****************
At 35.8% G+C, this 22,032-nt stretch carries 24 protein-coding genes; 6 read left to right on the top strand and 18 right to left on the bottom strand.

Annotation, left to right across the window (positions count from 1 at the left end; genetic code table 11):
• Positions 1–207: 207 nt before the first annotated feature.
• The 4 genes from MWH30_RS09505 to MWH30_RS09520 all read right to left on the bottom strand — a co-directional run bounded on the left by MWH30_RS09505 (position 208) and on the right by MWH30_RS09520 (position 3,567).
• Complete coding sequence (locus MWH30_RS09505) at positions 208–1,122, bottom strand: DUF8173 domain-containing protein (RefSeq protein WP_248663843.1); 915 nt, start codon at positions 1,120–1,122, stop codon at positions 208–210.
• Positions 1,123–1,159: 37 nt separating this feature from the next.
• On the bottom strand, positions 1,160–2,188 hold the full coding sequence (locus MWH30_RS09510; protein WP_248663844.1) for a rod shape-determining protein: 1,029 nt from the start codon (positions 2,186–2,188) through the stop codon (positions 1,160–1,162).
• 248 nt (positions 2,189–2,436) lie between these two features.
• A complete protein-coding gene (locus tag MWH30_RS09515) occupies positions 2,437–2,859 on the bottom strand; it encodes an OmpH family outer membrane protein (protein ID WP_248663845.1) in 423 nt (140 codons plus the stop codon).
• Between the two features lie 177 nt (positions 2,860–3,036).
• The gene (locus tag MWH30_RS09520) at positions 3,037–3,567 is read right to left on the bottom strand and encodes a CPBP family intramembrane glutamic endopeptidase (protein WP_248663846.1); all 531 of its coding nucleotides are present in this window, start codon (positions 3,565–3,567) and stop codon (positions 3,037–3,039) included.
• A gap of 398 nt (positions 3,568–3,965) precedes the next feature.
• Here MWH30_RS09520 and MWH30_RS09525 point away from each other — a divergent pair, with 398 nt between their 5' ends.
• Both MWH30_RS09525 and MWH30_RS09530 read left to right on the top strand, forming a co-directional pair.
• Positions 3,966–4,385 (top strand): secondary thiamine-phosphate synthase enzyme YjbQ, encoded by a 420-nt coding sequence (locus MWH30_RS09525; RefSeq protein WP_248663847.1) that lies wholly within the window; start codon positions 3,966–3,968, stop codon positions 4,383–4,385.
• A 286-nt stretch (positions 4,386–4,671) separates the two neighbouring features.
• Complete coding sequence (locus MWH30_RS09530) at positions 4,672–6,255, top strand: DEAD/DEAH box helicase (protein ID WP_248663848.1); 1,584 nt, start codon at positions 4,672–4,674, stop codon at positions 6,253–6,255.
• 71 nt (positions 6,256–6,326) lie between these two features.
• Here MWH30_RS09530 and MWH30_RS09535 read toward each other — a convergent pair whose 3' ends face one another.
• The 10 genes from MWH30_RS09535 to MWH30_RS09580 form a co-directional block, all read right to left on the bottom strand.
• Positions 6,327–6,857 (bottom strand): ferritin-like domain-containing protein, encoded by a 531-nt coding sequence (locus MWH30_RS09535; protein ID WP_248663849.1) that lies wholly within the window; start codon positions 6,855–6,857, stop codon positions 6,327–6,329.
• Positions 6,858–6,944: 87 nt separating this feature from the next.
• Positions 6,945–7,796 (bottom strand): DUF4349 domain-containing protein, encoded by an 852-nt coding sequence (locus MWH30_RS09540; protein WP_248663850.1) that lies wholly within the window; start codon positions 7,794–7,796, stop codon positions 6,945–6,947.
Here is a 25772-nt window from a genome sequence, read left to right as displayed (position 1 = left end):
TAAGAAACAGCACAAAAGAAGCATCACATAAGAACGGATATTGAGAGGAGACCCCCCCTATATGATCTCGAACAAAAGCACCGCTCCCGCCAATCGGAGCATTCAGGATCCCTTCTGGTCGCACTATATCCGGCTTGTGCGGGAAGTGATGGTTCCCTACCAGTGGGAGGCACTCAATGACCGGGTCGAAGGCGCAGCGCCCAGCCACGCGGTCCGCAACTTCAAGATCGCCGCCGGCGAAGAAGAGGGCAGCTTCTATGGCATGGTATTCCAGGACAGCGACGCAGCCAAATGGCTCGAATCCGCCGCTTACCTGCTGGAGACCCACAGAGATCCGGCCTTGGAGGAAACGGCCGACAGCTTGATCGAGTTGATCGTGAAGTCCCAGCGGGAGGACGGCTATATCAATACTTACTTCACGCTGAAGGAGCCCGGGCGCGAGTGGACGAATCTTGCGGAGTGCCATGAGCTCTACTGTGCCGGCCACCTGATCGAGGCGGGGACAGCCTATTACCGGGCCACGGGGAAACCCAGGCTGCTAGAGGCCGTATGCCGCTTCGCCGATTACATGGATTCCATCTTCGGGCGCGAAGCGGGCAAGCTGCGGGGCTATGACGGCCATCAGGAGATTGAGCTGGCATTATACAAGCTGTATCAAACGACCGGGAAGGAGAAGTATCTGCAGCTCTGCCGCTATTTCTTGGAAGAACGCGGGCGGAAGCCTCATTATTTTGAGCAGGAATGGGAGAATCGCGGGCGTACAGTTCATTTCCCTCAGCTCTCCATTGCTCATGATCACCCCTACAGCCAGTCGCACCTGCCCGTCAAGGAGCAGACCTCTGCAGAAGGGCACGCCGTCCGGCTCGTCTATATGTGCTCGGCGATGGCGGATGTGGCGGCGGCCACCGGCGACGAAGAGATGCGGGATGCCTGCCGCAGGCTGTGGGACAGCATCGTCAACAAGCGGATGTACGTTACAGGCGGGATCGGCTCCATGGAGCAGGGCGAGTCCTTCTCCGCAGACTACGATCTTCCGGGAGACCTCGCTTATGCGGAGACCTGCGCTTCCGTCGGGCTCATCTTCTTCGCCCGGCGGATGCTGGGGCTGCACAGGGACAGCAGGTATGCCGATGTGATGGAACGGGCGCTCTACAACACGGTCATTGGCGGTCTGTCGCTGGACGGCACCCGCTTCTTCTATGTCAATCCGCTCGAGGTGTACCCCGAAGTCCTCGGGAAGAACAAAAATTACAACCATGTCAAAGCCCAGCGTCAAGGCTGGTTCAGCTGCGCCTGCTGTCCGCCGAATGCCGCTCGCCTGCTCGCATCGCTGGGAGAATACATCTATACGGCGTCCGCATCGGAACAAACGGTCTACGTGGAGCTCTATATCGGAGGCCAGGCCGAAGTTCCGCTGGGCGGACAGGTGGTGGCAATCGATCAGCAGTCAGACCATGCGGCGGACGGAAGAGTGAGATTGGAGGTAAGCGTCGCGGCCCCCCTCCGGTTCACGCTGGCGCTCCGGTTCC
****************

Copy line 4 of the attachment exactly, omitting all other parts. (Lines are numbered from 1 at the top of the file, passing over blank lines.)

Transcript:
• The 4 genes from MWH30_RS09505 to MWH30_RS09520 all read right to left on the bottom strand — a co-directional run bounded on the left by MWH30_RS09505 (position 208) and on the right by MWH30_RS09520 (position 3,567).